Monday, July 28, 2008

The Cheneys and Jail From The Wrong End

The disgrace that the Hutto Jail in Texas became, emprisoning non-citizens who were awaiting hearings on their immigration status, seems to be a moneymaker. The professional jailers are showing up as a factor in the U.S. effort to keep immigrants in detention. As usual, a good hard look turned up occupiers of the White House finding a support system for family on your dollar.

In 1997, with the private prison business booming, the Corrections Corporation of America picked a 64-acre plot near Austin, Texas, for its newest lockup. A medium-security prison, it was named after the company's cofounder and designed for some 500 federal inmates. But the anticipated stream of prisoners never arrived: By the time the T. Don Hutto Correctional Center opened, a glut of private prison beds, along with cca's own poor track record, had left the company nearly bankrupt. Its stock, which once traded at around $45 a share, bottomed out at 18 cents. Several of its facilities were shuttered or sat empty for years, including the Hutto prison, which cca moved to close in 2004.

But Hutto, like cca itself, has risen from the ashes thanks to a sudden source of new business: the Bush administration's crackdown on immigrants. Historically, Mexicans caught illegally entering the country have been dumped back across the border, while immigrants and asylum seekers from other countries were processed and released to await their court dates. (Only those with criminal records were detained.) Most of those released, though, failed to appear for court hearings and removal proceedings, and the government didn't have the resources to go looking for them. So in 2006, the Immigration and Customs Enforcement (ice) agency ended its traditional "catch and release" policy and instead started incarcerating non-Mexican immigrants—anyone from a Salvadoran migrant to an Iraqi family seeking political asylum—pending their deportation or asylum hearings. Over the two years since, the agency has increased its use of detention facilities by more than half; it now holds some 30,000 people on any given day.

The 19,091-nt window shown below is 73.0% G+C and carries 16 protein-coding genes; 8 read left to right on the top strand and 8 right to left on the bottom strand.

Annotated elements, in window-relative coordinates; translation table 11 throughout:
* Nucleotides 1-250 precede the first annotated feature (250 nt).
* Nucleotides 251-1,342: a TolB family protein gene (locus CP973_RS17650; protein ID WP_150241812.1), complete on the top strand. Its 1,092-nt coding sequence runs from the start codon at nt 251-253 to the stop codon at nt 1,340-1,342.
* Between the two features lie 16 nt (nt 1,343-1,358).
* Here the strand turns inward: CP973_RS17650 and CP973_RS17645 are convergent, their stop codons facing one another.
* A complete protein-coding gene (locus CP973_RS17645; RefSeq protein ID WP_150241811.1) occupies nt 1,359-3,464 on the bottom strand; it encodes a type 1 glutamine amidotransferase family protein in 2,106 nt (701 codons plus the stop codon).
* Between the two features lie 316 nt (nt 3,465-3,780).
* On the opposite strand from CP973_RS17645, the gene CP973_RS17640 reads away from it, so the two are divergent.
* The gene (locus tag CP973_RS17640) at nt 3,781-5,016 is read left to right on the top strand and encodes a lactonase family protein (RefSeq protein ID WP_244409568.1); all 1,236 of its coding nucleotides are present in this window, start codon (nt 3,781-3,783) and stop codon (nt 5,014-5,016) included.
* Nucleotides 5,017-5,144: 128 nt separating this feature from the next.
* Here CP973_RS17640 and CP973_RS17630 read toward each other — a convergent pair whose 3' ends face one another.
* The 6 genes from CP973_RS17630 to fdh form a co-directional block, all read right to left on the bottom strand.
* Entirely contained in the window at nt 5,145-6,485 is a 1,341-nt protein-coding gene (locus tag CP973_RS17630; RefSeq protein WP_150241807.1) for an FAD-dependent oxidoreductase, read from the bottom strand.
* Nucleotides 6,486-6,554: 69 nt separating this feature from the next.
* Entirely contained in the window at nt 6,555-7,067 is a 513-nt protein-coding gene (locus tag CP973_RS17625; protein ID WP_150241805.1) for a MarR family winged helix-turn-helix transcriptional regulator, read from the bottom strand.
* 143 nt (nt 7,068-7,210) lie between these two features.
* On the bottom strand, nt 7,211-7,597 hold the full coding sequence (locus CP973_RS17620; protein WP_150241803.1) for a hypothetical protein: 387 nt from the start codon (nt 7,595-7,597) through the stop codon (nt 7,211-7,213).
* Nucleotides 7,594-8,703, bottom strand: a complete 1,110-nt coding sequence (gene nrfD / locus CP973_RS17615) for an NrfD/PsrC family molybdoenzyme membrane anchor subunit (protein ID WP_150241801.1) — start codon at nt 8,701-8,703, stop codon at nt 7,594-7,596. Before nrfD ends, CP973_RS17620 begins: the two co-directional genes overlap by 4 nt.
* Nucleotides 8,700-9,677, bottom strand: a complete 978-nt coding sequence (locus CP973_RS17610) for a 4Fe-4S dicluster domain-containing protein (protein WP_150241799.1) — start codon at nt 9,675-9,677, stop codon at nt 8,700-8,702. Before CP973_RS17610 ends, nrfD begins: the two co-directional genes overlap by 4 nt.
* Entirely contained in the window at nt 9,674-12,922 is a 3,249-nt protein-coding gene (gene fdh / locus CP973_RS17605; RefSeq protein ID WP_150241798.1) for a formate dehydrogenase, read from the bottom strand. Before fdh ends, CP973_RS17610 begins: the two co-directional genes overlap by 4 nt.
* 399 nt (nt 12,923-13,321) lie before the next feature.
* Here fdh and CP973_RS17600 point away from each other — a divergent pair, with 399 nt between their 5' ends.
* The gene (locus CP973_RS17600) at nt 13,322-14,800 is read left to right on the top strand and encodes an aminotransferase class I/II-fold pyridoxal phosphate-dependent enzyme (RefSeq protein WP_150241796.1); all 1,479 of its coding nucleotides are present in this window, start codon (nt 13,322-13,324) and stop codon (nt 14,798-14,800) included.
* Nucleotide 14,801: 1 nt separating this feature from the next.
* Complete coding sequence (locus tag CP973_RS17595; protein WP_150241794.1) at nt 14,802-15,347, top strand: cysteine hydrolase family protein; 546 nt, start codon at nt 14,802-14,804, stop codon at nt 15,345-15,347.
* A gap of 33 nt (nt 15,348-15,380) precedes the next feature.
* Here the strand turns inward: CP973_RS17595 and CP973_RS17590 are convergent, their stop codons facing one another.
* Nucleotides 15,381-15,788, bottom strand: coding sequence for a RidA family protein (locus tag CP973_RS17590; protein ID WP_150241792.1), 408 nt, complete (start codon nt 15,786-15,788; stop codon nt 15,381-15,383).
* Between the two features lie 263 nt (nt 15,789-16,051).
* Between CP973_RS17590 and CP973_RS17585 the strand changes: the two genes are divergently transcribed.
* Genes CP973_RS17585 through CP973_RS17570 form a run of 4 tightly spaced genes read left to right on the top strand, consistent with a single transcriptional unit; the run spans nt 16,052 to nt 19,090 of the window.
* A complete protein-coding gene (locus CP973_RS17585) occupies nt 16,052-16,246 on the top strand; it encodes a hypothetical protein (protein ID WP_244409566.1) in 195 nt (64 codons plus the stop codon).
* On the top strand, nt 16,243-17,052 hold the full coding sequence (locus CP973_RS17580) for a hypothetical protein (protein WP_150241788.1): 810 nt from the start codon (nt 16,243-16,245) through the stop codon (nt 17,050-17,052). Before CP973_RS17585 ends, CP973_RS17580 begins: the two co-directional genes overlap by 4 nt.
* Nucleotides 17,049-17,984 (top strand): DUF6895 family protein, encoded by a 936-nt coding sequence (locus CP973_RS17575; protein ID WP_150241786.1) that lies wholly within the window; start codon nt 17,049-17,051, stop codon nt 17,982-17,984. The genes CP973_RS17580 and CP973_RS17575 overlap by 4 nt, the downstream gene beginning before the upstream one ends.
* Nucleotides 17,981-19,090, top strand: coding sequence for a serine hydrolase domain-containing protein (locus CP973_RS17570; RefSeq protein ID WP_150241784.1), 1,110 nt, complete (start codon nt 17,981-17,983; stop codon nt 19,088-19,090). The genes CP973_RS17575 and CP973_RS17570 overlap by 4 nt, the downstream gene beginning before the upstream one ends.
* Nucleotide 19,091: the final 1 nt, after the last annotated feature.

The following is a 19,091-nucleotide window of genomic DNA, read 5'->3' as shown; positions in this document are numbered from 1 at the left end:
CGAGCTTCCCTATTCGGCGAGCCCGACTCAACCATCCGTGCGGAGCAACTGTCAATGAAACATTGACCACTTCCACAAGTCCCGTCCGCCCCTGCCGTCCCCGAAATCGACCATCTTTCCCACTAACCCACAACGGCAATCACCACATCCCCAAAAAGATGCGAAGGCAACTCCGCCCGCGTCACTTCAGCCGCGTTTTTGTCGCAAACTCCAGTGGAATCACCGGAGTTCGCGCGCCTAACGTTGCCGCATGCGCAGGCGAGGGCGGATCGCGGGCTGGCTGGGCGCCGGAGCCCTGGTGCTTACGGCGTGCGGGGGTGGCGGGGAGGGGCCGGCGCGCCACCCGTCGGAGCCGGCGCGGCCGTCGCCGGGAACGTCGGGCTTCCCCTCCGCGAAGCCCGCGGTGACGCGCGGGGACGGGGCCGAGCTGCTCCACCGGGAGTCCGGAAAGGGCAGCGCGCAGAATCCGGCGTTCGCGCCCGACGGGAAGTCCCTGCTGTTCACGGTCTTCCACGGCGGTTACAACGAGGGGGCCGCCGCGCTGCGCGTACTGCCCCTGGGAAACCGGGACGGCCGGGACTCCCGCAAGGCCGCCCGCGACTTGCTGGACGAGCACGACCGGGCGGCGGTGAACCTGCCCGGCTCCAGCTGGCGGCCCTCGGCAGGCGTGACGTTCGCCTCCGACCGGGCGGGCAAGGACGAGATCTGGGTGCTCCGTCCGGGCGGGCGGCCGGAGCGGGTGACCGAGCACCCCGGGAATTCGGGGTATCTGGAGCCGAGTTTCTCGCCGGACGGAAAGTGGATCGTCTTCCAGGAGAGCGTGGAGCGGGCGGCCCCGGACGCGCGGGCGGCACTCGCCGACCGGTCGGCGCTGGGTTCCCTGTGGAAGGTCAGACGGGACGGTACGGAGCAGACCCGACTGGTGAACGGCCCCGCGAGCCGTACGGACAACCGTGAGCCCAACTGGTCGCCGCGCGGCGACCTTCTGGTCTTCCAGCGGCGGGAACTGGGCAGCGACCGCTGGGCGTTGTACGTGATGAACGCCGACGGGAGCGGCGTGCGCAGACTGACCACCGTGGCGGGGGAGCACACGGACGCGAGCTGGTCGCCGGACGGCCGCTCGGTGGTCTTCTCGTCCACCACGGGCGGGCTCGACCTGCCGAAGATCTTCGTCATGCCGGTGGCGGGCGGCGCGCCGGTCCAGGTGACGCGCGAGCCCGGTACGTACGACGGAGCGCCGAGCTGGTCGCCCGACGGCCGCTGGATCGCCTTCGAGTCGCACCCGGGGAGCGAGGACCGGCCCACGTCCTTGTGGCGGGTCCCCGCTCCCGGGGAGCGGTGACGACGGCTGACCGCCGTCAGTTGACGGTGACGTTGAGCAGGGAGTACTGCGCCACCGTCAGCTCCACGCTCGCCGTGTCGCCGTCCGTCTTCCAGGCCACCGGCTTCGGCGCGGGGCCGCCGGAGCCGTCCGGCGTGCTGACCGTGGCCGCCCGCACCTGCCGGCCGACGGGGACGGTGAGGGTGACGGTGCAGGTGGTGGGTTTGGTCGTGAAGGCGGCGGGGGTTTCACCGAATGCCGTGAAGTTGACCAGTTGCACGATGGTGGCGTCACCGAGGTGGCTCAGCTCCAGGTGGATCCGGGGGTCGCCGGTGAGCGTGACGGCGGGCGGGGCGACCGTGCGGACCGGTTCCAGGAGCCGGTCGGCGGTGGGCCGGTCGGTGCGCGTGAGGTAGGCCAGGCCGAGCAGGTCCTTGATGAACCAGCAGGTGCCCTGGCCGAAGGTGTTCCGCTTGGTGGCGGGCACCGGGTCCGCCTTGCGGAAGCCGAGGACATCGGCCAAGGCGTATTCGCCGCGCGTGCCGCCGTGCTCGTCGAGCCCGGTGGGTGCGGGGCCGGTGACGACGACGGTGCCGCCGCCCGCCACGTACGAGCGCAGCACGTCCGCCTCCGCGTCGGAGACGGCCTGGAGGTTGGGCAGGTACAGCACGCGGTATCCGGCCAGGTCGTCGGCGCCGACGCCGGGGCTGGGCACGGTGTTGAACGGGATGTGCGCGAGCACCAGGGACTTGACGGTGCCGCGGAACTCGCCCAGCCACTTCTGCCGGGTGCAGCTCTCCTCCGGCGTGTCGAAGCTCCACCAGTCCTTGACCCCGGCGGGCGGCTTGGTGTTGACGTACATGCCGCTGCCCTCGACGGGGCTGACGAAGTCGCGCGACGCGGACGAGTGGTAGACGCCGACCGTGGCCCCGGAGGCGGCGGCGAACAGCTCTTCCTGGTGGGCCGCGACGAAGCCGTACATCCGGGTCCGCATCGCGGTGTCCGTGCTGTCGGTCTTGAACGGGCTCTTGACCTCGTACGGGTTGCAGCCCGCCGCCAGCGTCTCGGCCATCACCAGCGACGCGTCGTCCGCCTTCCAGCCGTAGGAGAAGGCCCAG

In this new population—and in ice's $1 billion-plus detention budget—cca saw opportunity. In 2004, when Congress passed legislation authorizing ice to triple the number of immigrant detention beds, CCA's lobbying expenditures reached $3 million; since then, it has spent an additional $7 million on lobbyists. Among them was Philip Perry, Vice President Dick Cheney's son-in-law, who later became general counsel at the Department of Homeland Security, ice's parent organization, which has awarded cca millions in contracts; one of them, in 2006, allowed the company to reopen the old Hutto prison, now christened a "residential facility" housing immigrant families, including small children.

The anti-immigrant sentiment that has sprung up as jobs went away has been used in several ways that are a detriment to this country's character. Emprisonment of children is another very black mark on our reputation. This executive branch appears to have no moral compass, and embodies the law of the jungle that has replaced our constitution.

Every time you think it can't sink any lower, it does.

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